Results and diagnosis
Immediately after the medications wear off, the doctor may share what they saw during the procedure. Other results, including those of a biopsy, can take several days or weeks to arrive.
Normal results of a bronchoscopy mean that the doctor did not see any foreign materials, blockages, or unusual cells or fluids in the bronchi.
If results are abnormal, the doctor will recommend further tests or treatments, depending on the outcome.
Abnormal results can indicate one or more of the following issues:
- bacterial infection
- viral infection
- fungi or parasites
- inflammation of lung tissue
- lung damage
- narrowing of the trachea or bronchi
- rejection of a transplanted lung
Risks and complications
Complications from a bronchoscopy may include a fever.
Bronchoscopy is usually safe, but there are certain risks.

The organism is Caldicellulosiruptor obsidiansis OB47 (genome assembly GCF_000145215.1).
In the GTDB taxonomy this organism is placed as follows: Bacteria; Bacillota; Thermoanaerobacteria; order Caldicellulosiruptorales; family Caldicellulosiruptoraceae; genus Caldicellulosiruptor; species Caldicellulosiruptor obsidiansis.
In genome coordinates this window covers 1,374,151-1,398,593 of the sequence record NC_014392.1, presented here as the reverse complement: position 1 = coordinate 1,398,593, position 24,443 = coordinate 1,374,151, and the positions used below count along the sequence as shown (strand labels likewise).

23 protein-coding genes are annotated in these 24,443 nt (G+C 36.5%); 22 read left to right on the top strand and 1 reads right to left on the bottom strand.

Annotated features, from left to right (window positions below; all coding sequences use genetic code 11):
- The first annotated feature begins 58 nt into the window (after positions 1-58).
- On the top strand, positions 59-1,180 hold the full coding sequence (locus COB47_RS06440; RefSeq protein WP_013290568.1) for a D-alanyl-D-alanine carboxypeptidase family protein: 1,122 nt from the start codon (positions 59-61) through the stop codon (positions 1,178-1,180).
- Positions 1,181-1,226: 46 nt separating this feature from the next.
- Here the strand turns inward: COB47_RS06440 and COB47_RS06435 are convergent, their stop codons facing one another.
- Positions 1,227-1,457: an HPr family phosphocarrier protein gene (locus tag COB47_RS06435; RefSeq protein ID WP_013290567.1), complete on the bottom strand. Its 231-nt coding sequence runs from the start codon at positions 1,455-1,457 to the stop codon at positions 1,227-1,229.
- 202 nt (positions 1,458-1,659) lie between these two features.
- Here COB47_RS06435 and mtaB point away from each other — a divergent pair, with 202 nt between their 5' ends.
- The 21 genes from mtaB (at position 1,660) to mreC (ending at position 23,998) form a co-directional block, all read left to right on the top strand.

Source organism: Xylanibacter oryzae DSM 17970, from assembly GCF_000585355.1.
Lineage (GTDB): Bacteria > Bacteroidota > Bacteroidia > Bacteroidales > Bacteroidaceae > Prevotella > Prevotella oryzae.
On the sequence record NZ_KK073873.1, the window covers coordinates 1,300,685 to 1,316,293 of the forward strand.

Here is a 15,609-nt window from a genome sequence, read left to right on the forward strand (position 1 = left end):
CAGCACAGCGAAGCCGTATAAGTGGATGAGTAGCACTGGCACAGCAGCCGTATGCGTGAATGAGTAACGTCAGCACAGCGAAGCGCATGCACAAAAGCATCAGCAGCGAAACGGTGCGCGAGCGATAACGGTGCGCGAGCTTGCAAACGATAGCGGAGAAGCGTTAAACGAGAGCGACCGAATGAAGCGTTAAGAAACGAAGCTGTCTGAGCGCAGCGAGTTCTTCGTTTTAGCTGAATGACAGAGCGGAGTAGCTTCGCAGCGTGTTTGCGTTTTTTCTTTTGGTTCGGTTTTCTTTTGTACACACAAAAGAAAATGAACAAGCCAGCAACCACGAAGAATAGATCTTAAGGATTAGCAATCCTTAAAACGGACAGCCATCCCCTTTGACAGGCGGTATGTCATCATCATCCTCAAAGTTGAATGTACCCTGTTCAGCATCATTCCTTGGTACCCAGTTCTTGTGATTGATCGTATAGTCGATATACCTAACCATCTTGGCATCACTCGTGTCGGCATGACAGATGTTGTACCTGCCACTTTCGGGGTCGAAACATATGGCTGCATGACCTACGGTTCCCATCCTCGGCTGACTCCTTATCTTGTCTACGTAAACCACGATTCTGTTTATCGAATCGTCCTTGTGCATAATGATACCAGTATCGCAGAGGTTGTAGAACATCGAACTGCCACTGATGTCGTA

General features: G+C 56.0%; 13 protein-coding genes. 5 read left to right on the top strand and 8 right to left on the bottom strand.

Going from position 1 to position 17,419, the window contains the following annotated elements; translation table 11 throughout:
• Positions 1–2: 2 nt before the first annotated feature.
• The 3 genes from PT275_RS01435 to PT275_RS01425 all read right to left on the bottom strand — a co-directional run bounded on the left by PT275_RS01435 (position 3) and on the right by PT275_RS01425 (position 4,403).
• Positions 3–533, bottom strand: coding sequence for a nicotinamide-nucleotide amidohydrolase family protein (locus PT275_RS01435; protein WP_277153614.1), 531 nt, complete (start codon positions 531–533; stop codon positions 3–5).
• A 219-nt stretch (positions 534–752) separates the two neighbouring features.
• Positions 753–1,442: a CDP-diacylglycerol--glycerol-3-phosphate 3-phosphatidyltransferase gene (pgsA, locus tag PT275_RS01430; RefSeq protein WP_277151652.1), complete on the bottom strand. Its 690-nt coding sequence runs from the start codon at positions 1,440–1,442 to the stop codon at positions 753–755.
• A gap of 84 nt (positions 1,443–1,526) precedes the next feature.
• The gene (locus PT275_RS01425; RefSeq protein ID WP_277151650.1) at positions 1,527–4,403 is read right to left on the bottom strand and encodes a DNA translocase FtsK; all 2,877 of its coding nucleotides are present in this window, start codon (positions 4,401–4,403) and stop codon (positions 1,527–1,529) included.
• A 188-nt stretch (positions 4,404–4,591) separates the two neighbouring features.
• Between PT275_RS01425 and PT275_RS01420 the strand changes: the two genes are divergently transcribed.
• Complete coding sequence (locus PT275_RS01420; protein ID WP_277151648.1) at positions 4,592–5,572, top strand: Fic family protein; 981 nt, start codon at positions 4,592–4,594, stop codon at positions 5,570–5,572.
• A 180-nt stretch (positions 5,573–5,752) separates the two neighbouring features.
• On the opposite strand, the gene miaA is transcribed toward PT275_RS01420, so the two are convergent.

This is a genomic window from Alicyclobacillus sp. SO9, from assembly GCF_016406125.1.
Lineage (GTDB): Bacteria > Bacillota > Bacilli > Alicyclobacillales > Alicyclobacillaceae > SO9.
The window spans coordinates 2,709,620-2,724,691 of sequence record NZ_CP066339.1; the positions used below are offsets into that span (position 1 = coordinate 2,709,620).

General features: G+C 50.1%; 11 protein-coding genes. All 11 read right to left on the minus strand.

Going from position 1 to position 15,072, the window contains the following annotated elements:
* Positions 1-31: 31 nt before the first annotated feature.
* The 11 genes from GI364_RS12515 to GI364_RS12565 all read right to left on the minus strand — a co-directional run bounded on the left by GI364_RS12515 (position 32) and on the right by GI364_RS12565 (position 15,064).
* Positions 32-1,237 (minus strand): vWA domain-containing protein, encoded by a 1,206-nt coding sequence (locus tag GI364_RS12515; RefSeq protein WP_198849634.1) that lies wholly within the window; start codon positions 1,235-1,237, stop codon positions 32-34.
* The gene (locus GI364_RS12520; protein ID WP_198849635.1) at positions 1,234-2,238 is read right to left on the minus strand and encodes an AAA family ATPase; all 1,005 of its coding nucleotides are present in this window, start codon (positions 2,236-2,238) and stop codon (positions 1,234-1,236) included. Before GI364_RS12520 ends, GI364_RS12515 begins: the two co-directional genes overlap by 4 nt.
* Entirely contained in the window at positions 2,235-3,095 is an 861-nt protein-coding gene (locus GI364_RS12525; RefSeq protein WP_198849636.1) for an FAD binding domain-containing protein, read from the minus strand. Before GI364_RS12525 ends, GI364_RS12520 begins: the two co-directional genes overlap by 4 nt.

There is a small chance that a person may develop:
- an abnormal heartbeat, which is called an arrhythmia
- breathing difficulties
- low blood oxygen levels during the procedure
- minor bleeding, especially after a biopsy
Also, a person with a history of heart conditions may have an increased risk of heart attack.
Rarely, a bronchoscopy can cause a lung to collapse, which is called pneumothorax. This happens if the lung is punctured during the procedure. It is more likely if a doctor is using a rigid rather than a flexible scope.
Pneumothorax is serious and requires treatment. A doctor may perform a chest X-ray after a bronchoscopy to check the lungs for signs of collapse.
When a person has general anesthesia, additional risks include:
- blood pressure changes
- muscle pain
- a slow heart rate
A bronchoscopy is a safe procedure with a low risk of serious complications. Mortality rates for both flexible and rigid bronchoscopy procedures are less than 0.1 percent.
Doctors commonly use local anesthesia and sedatives to keep individuals comfortable and relaxed during the examination.
Contact a doctor if any of the following symptoms arise after a bronchoscopy:
- breathing difficulties
- chest pain
- coughing up blood
- a rapid heart rate
These symptoms can suggest complications that require medical treatment.